others conspired to fix the retail price of eggs in Southern California.
The plaintiffs claimed that the defendants' actions violated provisions
of the California Cartwright Act and constituted unfair competition. The
plaintiffs sought damages they purported to have sustained as a result
of the defendants' alleged actions, which damages were subject to
trebling under the applicable statute, and an injunction from future
actions in restraint of trade and unfair competition. A class was
certified consisting of all retail purchasers of white chicken eggs sold
by the dozen in Los Angeles, Riverside, San Diego, San Bernardino,
Imperial and Orange counties from September 13, 1992.

The case proceeded to trial before a jury in July and August 1999. On
September 2, 1999, the jury returned a verdict in favor of Ralphs/Food 4
Less and against the plaintiffs. Judgment was entered in favor of
Ralphs/Food 4 Less on November 1, 1999. Plaintiffs have appealed the
judgment.


MA STATE: Fd Ct Approves Settlement of ADA Claims by Mentally Retarded
---------------------------------------------------------------------- A
federal District Court in Massachusetts approved a settlement agreement
in a class action suit involving allegations that the defendants
violated the ADA's integration mandate by providing services in an
institutional rather than an integrated setting. Rolland v. Cellucci, 17
NDLR 161 (D. Mass. 2000) (No. Civ.A. 98-3-208-KPN).

The plaintiffs filed a class action suit against the state and state
officials seeking broad systematic relief on behalf of all individuals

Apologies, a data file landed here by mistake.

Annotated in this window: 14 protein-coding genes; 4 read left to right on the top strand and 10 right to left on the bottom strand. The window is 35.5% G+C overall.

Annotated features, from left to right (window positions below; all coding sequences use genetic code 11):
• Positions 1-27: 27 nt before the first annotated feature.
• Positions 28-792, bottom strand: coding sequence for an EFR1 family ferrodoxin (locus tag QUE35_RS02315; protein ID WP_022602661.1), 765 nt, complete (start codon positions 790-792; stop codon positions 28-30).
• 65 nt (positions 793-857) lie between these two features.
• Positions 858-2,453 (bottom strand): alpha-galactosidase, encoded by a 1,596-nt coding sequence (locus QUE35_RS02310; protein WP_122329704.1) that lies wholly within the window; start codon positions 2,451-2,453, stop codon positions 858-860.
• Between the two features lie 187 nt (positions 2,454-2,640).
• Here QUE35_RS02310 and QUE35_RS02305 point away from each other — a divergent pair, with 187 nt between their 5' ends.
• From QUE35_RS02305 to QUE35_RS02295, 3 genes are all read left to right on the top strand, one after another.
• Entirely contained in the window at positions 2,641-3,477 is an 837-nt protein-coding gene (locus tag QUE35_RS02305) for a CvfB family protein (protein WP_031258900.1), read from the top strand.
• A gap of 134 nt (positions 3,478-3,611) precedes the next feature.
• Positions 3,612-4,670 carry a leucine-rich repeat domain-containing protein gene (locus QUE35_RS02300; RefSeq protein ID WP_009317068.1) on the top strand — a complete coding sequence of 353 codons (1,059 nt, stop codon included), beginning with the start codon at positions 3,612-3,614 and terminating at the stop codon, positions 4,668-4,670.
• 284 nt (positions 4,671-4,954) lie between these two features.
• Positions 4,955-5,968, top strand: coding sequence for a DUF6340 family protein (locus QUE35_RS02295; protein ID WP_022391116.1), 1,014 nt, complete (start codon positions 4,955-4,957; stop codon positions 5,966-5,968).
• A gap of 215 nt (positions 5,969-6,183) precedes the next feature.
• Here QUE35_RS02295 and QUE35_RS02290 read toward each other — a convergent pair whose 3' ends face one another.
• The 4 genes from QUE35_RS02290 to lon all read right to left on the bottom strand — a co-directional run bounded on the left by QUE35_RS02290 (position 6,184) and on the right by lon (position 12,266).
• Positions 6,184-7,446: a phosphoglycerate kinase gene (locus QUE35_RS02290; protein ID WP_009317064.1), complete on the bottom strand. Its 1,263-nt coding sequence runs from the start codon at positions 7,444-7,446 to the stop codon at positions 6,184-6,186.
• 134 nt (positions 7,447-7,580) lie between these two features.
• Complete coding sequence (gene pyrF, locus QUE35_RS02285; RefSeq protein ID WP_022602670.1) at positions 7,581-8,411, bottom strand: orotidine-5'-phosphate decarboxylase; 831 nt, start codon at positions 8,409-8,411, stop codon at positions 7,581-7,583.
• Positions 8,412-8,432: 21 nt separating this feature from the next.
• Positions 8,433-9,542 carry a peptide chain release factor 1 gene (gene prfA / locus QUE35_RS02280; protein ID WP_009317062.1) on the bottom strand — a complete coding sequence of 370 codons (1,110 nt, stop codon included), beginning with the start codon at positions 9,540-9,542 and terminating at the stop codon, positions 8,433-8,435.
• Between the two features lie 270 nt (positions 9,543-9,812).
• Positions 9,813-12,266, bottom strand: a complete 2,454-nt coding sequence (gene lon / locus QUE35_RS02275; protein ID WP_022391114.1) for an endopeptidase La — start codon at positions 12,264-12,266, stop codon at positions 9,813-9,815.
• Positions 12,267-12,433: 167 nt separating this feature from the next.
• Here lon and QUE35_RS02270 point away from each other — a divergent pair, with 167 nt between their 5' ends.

with mental retardation and other developmental disabilities who were,
had been, or would be residents of nursing facilities within the state.
The plaintiffs sought relief under the ADA, Nursing Home Reform
Amendments and the Medicaid provisions of the Social Security Act. The
court denied the defendants' motion to dismiss. The defendants then
filed a motion for summary judgment. After the plaintiffs obtained an
extension to file a response, the parties engaged in a settlement
discussion and subsequently entered into a settlement agreement. The
court approved the settlement agreement on a preliminary basis.
Following a fairness hearing, the court indicated that it intended to
approve the settlement agreement.

First, the court determined that the case warranted a strong initial
presumption that the compromise was fair and reasonable. The issues were
vigorously contested, the parties entered into mediated discussions
after extensive discovery, the settlement was reached after arms-length
negotiations, the parties' attorneys had experience litigating claims in
this area of the law, reasonable notice was provided to class members
and there was no real opposition to the settlement. Further, the
settlement established a presumption in favor of community placement.

In considering whether the settlement agreement was fair, adequate and
reasonable under the circumstances, the court determined that it was
"somewhat doubtful" that the plaintiffs would have obtained the relief
at trial that they would have obtained under the terms of the settlement
agreement. Further, extensive discovery made it possible for the
attorneys to assess the merits of the case and negotiate a principled
compromise. In addition, the parties' attorneys were sufficiently
experienced and knowledgeable enough to represent to the court that the
settlement provided fair, reasonable and adequate relief to class
members.

Also, absent the settlement, the parties would have expended
considerable resources. Moreover, there had been no formal objections to
the substantive provisions of the settlement agreement. The court also
determined that the parties reached the agreement in good faith and in
the absence of collusion and that the interests of third parties were
not at stake in any adverse manner. Therefore, the court approved the
settlement agreement. (Disability Compliance Bulletin, April 24, 2000)


MP3 COM: Artists Sue in NY over Recording Companies' Claimed Copyright